• #10
                    Originally posted by Big Splash! View Post
                    No linseed oil of any kind should ever touch a cue. God, imagine an oil that ruins the look of your shaft; not good. The oil should be as neutral as possible; it's applied to stop moisture warping bare wood and little else. Nor should any wire wool be used to apply the oil. Think about it, why would oil require an abrasive on wood?!
                    So cuemakers have been getting it wrong for over 100 years? Doubt it.

                    Comment


                    • #11
                      Originally posted by ADR147 View Post
                      it is called a key.
                      Wood soaks up oil, if it can't do so without abrasion; it's the wrong oil. My coffee table takes linseed oil. But I don't play snooker with it. Who wants to gum up a shot? Not me. Purer oils are the way fwd.

                      Comment


                      • #12
                        Originally posted by Big Splash! View Post
                        No linseed oil of any kind should ever touch a cue. God, imagine an oil that ruins the look of your shaft; not good. The oil should be as neutral as possible; it's applied to stop moisture warping bare wood and little else. Nor should any wire wool be used to apply the oil. Think about it, why would oil require an abrasive on wood?!
                        The John Parris cues have linseed oil all over? Website
                        Snooker Crazy - Cues and Equipment Sales Website
                        Snooker Crazy - Facebook Page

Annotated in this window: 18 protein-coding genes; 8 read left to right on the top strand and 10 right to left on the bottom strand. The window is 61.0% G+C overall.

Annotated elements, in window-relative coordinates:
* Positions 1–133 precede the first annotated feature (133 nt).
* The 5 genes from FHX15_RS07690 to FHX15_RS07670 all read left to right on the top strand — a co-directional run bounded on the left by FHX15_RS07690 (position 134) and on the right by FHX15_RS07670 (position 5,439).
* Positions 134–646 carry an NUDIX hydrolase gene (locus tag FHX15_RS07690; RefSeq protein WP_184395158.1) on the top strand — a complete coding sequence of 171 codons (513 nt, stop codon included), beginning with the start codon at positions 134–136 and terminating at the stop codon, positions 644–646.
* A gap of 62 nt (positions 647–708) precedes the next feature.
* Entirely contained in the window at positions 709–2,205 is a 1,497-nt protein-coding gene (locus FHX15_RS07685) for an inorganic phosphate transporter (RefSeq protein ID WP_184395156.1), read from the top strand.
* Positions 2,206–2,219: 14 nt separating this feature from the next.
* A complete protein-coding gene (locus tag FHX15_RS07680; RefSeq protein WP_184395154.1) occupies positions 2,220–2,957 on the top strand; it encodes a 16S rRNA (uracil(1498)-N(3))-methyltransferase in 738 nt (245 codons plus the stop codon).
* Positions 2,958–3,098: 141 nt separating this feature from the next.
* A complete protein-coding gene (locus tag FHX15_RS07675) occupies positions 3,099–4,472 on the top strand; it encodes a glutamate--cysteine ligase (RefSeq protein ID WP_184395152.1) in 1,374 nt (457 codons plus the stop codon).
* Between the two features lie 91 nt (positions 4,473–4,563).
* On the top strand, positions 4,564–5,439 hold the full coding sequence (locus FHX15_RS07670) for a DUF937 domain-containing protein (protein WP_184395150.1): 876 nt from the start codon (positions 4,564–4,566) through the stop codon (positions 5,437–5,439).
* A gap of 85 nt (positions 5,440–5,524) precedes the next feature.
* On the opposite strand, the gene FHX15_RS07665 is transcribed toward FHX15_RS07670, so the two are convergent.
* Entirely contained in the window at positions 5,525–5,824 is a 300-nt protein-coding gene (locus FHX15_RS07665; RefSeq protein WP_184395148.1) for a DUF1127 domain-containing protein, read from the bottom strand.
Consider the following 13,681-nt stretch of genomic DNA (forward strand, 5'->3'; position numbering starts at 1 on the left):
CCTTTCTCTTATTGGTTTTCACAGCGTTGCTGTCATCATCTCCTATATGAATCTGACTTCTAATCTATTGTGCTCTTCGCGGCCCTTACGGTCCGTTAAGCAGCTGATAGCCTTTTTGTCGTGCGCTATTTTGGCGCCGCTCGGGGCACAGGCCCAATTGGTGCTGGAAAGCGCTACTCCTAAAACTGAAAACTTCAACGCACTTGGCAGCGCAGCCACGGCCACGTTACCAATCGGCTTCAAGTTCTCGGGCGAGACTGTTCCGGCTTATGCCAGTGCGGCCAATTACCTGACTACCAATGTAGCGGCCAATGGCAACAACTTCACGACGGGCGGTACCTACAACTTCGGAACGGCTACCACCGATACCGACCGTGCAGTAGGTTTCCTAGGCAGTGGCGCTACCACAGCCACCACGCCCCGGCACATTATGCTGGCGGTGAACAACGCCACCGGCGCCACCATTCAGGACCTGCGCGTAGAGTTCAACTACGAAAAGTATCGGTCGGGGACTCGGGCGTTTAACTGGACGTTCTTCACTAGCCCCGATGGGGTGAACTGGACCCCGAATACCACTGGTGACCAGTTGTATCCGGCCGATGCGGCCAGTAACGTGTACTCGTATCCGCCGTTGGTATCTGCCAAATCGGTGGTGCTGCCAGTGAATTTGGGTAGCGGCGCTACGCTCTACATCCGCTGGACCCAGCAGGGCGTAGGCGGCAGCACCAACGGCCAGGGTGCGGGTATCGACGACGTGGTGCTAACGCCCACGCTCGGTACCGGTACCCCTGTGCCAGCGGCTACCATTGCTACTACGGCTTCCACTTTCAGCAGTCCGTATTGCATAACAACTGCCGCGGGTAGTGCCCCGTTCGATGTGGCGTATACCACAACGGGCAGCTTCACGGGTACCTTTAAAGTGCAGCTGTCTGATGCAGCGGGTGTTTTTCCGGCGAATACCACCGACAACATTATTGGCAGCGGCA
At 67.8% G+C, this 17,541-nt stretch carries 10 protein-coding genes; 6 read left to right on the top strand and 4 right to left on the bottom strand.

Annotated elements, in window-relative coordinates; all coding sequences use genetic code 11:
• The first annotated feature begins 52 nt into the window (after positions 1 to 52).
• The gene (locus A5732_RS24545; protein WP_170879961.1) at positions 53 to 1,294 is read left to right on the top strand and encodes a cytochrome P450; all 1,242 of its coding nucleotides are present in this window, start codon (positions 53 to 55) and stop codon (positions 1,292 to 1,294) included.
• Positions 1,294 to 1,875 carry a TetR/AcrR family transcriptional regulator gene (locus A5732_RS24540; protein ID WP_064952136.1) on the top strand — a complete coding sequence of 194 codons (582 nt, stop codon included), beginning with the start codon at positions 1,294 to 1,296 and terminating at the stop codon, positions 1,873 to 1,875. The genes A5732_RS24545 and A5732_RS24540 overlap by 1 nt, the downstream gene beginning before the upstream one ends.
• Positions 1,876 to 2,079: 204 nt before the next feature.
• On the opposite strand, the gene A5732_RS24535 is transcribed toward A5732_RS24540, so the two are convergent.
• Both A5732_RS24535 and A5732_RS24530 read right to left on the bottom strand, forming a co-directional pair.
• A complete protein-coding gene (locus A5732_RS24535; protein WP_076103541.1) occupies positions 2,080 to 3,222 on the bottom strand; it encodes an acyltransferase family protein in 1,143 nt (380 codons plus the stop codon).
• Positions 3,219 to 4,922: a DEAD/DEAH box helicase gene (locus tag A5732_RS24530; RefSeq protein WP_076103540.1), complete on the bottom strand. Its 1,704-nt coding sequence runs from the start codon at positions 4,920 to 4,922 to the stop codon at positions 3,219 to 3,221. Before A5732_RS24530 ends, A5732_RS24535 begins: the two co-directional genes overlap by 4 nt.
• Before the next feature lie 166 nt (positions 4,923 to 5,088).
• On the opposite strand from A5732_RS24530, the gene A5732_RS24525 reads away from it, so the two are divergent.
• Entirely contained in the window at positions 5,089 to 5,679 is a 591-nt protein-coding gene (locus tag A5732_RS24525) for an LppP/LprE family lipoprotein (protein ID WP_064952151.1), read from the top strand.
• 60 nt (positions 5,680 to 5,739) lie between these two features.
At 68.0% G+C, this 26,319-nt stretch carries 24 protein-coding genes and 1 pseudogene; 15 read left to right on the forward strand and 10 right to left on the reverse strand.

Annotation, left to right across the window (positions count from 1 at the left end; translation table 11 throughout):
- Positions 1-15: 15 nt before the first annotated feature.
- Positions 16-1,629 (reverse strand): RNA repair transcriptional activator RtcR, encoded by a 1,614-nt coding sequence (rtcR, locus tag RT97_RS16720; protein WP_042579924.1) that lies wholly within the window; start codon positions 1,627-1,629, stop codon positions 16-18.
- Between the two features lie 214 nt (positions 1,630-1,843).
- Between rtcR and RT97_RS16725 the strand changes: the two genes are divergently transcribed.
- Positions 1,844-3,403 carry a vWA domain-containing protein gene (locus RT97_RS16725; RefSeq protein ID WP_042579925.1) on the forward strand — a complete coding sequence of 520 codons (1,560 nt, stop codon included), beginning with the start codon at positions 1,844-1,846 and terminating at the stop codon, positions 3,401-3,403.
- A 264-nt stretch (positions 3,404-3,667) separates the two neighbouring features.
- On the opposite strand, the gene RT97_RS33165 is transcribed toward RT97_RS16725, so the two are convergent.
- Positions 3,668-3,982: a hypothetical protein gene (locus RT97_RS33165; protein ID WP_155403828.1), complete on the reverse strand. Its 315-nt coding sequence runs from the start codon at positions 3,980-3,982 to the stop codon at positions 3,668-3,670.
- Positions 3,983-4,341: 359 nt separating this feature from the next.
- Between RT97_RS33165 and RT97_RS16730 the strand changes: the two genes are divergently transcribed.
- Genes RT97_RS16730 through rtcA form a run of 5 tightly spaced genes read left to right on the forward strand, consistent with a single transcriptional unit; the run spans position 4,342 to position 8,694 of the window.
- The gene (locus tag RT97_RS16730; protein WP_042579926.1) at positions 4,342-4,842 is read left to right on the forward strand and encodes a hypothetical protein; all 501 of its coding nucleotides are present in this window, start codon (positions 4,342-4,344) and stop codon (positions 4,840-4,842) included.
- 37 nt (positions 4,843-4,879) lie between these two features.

Snooker Crazy - You Tube Channel

                        Comment


                        • #13
                          I'm using Howard product (Feed-N-Wax). It's blend of beeswax, carnauba wax, and orange oil.
                          After applying about 2 times (each time I let the oil rest about 20min). It does finished nicely and silky smooth. But after a day game, the finishes seem fading off.
                          I have sweaty palms, those fading area are at the butt and about 6" below the tip where I use my left hand to hold the shaft while chalking with right.
                          Seem like the oil does not penetrate deep enough.
                          Should I just clean and oil the cue after every session or change to linseed oil instead?
                          It's a ash cue btw �� Would like to hear from you guys.
                          Thanks ~
                          Last edited by Fisherboi; 29th November 2016, 11:10 AM.
                          Hi Ho The Merry Yo, The Black Went In The Hole~

                          Comment


                          • #14
                            Originally posted by Fisherboi View Post
                            I'm using Howard product (Feed-N-Wax). It's blend of beeswax, carnauba wax, and orange oil.
                            After applying about 2 times (each time I let the oil rest about 20min). It does finished nicely and silky smooth. But after a day game, the finishes seem fading off.
                            I have sweaty plums, those fading area are at the butt and about 6" below the tip where I use my left hand to hold the shaft while chalking with right.
                            Seem like the oil does not penetrate deep enough.
                            Should I just clean and oil the cue after every session or change to linseed oil instead?
                            It's a ash cue btw �� Would like to hear from you guys.
                            Thanks ~
                            I'm not sure you should be holding the cue with them!

                            I think you mean sweaty palms, sweaty plums means something else completely

                            Comment


                            • #15
                              Originally posted by jonny66 View Post
                              I'm not sure you should be holding the cue with them!

                              I think you mean sweaty palms, sweaty plums means something else completely
                              God.. Thanks. Lol..
                              Hi Ho The Merry Yo, The Black Went In The Hole~

                              Comment

                              Working...
                              X